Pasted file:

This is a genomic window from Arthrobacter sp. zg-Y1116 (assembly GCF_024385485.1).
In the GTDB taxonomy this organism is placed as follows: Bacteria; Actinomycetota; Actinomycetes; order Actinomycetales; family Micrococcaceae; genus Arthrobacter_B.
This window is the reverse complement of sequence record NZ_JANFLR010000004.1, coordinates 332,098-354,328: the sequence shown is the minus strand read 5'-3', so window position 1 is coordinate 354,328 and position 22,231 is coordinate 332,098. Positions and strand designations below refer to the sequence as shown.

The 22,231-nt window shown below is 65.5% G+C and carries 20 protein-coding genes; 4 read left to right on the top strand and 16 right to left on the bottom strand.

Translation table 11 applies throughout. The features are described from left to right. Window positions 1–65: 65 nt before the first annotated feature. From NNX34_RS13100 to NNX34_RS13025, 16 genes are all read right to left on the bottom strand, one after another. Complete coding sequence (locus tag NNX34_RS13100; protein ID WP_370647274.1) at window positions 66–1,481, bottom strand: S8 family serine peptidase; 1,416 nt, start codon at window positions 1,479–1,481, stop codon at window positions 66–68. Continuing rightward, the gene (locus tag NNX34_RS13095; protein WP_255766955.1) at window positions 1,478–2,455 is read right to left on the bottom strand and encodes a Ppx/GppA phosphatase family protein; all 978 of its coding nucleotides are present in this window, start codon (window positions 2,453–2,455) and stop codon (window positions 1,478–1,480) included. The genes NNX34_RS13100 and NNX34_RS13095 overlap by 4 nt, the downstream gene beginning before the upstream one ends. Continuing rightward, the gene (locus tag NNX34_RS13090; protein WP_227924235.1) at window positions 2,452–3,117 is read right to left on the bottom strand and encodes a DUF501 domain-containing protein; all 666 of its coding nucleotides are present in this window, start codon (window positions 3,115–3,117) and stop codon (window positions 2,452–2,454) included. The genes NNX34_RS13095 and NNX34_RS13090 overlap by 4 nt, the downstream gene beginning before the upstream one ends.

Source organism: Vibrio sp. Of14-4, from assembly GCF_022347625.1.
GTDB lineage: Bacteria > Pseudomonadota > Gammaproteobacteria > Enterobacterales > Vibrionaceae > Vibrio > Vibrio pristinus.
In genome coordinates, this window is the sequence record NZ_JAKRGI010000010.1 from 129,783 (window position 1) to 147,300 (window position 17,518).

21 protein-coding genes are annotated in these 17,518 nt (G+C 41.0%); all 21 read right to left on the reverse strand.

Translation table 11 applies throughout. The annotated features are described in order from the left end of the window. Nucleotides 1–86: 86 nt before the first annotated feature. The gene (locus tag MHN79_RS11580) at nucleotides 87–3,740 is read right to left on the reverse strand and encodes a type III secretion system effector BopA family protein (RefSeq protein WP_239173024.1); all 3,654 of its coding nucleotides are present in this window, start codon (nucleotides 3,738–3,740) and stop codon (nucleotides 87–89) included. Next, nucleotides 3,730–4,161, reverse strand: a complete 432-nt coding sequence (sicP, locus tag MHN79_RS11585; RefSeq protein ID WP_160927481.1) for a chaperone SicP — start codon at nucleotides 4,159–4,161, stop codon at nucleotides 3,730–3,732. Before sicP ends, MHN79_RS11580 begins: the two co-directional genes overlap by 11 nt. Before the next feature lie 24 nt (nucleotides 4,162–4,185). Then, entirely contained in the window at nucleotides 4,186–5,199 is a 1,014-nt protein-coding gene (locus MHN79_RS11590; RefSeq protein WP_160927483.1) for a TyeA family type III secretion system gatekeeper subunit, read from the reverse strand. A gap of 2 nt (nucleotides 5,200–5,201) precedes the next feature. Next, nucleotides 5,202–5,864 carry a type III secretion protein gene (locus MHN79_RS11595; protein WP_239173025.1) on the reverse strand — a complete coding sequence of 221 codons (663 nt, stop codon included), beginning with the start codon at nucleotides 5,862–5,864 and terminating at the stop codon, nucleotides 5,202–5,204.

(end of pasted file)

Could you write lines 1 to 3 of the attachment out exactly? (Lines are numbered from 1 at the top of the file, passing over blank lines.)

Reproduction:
This is a genomic window from Arthrobacter sp. zg-Y1116 (assembly GCF_024385485.1).
In the GTDB taxonomy this organism is placed as follows: Bacteria; Actinomycetota; Actinomycetes; order Actinomycetales; family Micrococcaceae; genus Arthrobacter_B.
This window is the reverse complement of sequence record NZ_JANFLR010000004.1, coordinates 332,098-354,328: the sequence shown is the minus strand read 5'-3', so window position 1 is coordinate 354,328 and position 22,231 is coordinate 332,098. Positions and strand designations below refer to the sequence as shown.